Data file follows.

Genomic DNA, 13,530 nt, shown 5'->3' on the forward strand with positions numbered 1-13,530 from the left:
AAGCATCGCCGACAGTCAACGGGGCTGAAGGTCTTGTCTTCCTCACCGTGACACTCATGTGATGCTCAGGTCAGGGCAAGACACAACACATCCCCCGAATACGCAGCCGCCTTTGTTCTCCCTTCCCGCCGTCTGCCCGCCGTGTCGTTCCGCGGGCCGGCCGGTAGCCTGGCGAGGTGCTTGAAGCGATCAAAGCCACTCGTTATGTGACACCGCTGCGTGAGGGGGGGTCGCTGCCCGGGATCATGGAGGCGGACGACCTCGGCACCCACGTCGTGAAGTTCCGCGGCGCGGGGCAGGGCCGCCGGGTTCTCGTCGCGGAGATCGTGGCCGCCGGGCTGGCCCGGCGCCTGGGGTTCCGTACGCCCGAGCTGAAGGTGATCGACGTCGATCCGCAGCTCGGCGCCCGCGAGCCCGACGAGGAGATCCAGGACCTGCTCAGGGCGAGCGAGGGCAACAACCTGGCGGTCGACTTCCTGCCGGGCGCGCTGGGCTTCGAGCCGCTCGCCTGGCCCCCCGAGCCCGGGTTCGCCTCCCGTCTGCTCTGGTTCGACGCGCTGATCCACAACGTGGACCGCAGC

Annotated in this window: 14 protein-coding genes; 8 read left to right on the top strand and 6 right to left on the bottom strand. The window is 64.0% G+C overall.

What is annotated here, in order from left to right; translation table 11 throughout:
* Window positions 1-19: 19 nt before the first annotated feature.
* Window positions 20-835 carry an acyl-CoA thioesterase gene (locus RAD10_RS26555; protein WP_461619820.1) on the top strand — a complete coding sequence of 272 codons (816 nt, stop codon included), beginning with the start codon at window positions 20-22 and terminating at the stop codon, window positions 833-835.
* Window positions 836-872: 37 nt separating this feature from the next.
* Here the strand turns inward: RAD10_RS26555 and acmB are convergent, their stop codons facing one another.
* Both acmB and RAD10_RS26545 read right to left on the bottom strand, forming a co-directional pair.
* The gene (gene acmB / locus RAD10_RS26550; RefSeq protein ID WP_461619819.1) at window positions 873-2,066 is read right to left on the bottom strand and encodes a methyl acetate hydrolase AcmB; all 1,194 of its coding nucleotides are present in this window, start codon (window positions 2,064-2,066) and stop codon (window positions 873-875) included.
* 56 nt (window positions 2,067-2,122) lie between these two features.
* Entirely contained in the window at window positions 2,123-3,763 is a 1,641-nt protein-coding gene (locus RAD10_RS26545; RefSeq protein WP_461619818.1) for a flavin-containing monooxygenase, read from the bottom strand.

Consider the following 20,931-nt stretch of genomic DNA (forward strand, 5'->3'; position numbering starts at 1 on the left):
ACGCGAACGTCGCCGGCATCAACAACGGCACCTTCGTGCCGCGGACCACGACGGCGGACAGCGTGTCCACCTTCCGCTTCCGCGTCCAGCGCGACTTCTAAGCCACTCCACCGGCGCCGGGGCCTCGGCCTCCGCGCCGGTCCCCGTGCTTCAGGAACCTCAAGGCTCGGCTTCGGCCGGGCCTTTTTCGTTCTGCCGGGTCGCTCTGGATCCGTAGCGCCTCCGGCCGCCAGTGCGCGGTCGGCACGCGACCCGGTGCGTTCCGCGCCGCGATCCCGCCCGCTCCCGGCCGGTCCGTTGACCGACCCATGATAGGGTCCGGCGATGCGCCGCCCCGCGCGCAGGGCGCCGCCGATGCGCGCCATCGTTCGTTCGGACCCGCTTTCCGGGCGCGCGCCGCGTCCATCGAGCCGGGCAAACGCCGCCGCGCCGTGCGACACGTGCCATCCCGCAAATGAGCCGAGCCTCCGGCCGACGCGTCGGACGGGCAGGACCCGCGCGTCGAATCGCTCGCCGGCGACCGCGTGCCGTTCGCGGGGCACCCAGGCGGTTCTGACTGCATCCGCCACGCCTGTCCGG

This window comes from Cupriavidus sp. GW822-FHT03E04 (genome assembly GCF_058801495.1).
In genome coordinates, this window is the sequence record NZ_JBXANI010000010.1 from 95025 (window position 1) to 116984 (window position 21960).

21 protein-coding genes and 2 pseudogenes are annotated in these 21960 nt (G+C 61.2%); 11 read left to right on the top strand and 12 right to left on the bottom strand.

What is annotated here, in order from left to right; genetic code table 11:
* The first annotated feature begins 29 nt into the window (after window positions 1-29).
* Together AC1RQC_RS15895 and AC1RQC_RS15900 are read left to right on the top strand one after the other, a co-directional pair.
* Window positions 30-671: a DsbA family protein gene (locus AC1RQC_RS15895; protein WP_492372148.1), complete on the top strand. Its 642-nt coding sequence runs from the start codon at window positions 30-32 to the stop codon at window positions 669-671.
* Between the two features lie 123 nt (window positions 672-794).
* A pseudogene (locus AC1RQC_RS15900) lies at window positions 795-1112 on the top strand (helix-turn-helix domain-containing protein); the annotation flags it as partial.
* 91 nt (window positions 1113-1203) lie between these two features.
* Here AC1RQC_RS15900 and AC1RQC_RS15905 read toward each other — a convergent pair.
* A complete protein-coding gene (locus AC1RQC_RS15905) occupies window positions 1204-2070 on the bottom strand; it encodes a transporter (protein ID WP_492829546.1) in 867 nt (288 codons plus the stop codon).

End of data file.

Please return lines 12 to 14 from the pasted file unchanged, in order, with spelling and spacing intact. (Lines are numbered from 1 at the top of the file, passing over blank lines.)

* Entirely contained in the window at window positions 2,123-3,763 is a 1,641-nt protein-coding gene (locus RAD10_RS26545; RefSeq protein WP_461619818.1) for a flavin-containing monooxygenase, read from the bottom strand.

Consider the following 20,931-nt stretch of genomic DNA (forward strand, 5'->3'; position numbering starts at 1 on the left):
ACGCGAACGTCGCCGGCATCAACAACGGCACCTTCGTGCCGCGGACCACGACGGCGGACAGCGTGTCCACCTTCCGCTTCCGCGTCCAGCGCGACTTCTAAGCCACTCCACCGGCGCCGGGGCCTCGGCCTCCGCGCCGGTCCCCGTGCTTCAGGAACCTCAAGGCTCGGCTTCGGCCGGGCCTTTTTCGTTCTGCCGGGTCGCTCTGGATCCGTAGCGCCTCCGGCCGCCAGTGCGCGGTCGGCACGCGACCCGGTGCGTTCCGCGCCGCGATCCCGCCCGCTCCCGGCCGGTCCGTTGACCGACCCATGATAGGGTCCGGCGATGCGCCGCCCCGCGCGCAGGGCGCCGCCGATGCGCGCCATCGTTCGTTCGGACCCGCTTTCCGGGCGCGCGCCGCGTCCATCGAGCCGGGCAAACGCCGCCGCGCCGTGCGACACGTGCCATCCCGCAAATGAGCCGAGCCTCCGGCCGACGCGTCGGACGGGCAGGACCCGCGCGTCGAATCGCTCGCCGGCGACCGCGTGCCGTTCGCGGGGCACCCAGGCGGTTCTGACTGCATCCGCCACGCCTGTCCGG